There was a time in the recent TV past when it felt as if there was a new crime drama launching every other day but we’ve not actually had a new crime drama for a while. The Beeb’s decision to air the first two parts of their new trilogy: Strike: The Cuckoo’s Calling over a hot Bank Holiday weekend may’ve seen a strange one but given the pedigree behind its author it’s no wonder they wanted to make it a bit of an ‘event’. The Strike novels are written by Robert Galbraith. Galbraith is the pseudonym of JK Rowling and she (sorry Galbraith) is credited as an executive producer on this first three-parter.
The Strike of the title is Cormoran Strike (no really, that’s his name) a private detective played by Tom Burke. Strike is a lo-fi indie Sherlock, with character flaws and hard luck a-plenty in the long tradition of detectives everywhere. He’s an absolute mess of a human being who walks the line between a scuzzy believable character, and an unlikely comic book hero. His terrible life is heavy-handedly introduced in the first few minutes. He’s punched, dumped and wading through final demands and bailiff letters in his nasty office-cum-bedsit. He’s charmingly disheveled with very attractive crinkly eyes, and on top of that he’s an injured war hero dealing with the loss of his leg and an uncomfortable prosthetic (which he, rather sweetly, occasionally talks to).
His office temp is Robin (Holliday Grainger), a smiley and self-possessed girl with a talent for accents to get what she wants on a phone call. She’s a sparky good girl with a dull pedestrian boyfriend who will obviously compare badly to Strike. She’s not Strike’s Dr Watson, more Doctor Who’s latest companion – resourceful and intelligent.
The case itself is sort of locked room mystery – a locked townhouse – with various wealthy elite types who may have been involved in the model Lula Landry’s death (Elarica Johnson). She goes home from a party one winter night, has an argument on the phone and the next thing she’s dived off the balcony onto the street below.
The investigating officer, a young walking haircut, is sure it was suicide. It’s clearly not. As is customary on shows Strike is initially is warned off snooping around any further, by Lula’s powerful uncle, which, as is customary only makes him more keen to get to the truth.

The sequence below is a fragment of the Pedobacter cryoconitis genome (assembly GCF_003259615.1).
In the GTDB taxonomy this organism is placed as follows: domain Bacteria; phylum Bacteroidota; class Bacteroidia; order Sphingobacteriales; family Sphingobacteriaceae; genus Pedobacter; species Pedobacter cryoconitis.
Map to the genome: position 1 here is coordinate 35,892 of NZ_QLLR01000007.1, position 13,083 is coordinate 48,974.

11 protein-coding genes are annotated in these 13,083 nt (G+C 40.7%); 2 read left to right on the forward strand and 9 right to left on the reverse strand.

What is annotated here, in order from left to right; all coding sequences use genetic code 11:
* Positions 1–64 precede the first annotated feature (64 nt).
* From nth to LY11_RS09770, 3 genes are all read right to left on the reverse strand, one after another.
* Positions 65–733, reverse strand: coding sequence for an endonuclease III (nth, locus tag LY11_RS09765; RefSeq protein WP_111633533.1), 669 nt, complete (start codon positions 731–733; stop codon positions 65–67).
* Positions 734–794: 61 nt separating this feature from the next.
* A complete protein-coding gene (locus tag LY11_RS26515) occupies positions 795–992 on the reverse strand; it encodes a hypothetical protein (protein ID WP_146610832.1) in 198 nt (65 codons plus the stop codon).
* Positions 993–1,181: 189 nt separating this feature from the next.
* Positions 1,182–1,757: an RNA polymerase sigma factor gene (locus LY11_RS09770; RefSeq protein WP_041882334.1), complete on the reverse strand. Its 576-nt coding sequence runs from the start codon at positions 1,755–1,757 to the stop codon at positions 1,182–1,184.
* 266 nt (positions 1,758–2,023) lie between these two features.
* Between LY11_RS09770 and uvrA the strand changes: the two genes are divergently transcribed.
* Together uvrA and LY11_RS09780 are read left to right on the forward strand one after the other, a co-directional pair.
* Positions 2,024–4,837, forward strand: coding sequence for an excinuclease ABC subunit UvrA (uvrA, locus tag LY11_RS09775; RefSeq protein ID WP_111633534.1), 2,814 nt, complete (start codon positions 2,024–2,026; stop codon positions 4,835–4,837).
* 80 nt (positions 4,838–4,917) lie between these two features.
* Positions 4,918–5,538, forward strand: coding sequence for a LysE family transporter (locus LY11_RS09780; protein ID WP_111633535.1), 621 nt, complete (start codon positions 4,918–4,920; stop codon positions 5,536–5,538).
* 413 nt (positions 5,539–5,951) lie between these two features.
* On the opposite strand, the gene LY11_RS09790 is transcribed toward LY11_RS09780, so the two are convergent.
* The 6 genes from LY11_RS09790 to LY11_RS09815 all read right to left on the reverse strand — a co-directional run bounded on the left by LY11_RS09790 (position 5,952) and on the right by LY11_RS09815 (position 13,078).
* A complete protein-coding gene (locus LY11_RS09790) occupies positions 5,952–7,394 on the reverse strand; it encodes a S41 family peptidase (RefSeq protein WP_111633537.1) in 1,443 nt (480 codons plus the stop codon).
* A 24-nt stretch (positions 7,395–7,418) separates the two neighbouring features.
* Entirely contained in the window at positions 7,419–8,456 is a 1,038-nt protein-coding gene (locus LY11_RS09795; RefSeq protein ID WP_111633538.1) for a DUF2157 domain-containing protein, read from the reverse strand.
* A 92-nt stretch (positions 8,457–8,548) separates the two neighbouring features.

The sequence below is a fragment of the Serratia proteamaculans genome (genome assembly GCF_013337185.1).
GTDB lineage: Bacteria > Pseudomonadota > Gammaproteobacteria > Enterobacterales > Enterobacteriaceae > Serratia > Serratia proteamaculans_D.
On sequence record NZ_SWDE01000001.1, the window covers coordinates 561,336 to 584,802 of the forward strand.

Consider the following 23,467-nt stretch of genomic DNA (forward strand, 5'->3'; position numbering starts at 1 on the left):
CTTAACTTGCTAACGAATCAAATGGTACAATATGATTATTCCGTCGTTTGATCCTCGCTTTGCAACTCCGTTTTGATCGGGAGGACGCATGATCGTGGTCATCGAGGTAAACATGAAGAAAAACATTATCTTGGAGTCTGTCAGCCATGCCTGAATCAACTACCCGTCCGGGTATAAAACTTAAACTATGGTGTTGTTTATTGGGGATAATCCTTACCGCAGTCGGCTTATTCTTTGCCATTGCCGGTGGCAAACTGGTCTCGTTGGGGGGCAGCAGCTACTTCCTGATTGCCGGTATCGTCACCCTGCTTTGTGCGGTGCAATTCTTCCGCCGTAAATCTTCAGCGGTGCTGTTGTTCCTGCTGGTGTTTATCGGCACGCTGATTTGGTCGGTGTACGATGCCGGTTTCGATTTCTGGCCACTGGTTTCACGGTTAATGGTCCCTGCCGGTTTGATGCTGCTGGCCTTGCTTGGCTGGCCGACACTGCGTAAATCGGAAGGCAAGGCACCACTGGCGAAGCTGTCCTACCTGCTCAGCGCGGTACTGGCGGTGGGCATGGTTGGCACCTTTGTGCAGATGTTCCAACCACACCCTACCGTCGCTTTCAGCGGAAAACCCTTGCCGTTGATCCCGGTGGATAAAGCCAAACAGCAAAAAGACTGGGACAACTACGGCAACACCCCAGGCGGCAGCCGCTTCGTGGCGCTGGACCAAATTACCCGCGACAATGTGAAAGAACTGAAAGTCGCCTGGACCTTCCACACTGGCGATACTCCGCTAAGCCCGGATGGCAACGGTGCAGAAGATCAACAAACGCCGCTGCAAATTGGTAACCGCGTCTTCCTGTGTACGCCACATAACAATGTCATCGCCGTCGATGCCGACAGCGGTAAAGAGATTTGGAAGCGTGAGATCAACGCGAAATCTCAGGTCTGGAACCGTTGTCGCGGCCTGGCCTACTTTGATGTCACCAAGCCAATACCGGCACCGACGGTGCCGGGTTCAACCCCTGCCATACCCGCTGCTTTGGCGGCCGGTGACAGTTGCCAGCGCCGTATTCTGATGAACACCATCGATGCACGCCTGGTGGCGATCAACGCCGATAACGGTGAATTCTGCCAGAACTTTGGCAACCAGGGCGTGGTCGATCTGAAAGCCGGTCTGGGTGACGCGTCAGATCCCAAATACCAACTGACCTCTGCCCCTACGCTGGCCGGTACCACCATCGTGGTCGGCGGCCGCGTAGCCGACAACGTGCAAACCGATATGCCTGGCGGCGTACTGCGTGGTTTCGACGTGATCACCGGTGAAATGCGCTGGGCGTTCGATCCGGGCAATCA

Lula Landry’s complicated family relationships resonates with Strike’s own misery and it seems they might have rich and difficult people in common. Special mention must go to the locations manager here as every interior looks fantastic. This is a city of greasy spoons, exclusive restaurants and crowded street scenes.
I love the beautiful aquatic blues everywhere, maybe linked to Strike’s thalassic analogy; he’s shaking up the suspects like fish in a tank – “you tap the glass and see how they react”. They’re aiming for a certain aspect of London away from the tourist traps. It’s a shame then that the place names are just as jarring as the character names.
One of Lula’s model friends tells Strike to get the “ginger line to Dalston Kingsland station”. You what? Strike lives and works above a series of record shops and what sounds like a blues club. There’s jarring jaunty music used throughout and extensively, as if there’s not enough dialogue to go round.
Burke does a reasonable job as Strike is who over the course of this double bill is yelled at, threatened, undermined, imperiously dismissed or swiftly seduced – the classic job description of a PI. He doesn’t feel like an incredibly original creation as he ticks all the usual boxes these characters tend to.
The first two episodes are uncertain in tone, neither serious enough for dark noir detective fans nor light enough for people who enjoy Death in Paradise It’s all a bit flat and cold until we see drunk Strike in episode 2, who Robin tracks down, feeds chips to and mothers. It seems he’s actually quite a nice drunk, worried about how London is changing and maybe how he doesn’t fit in any more.
The mystery is sometimes intriguing but in the world of Nordic Noir and shows like Unforgotten and Line of Duty Both the character of Strike and his style of investigation feels too gentile and old fashioned to pull die hard crime thriller fans in. By the end of this weekend’s double bill Strike has the answer – he knows who killed Lula. Do you? And is finding out reason enough to tune in next weekend? If you’re not an out-and-out JK Rowling fan already, it may be a struggle.
Contributed by Sarah Kennedy
Strike: The Cuckoo’s Calling Concludes Sunday at 9.00pm on BBC One.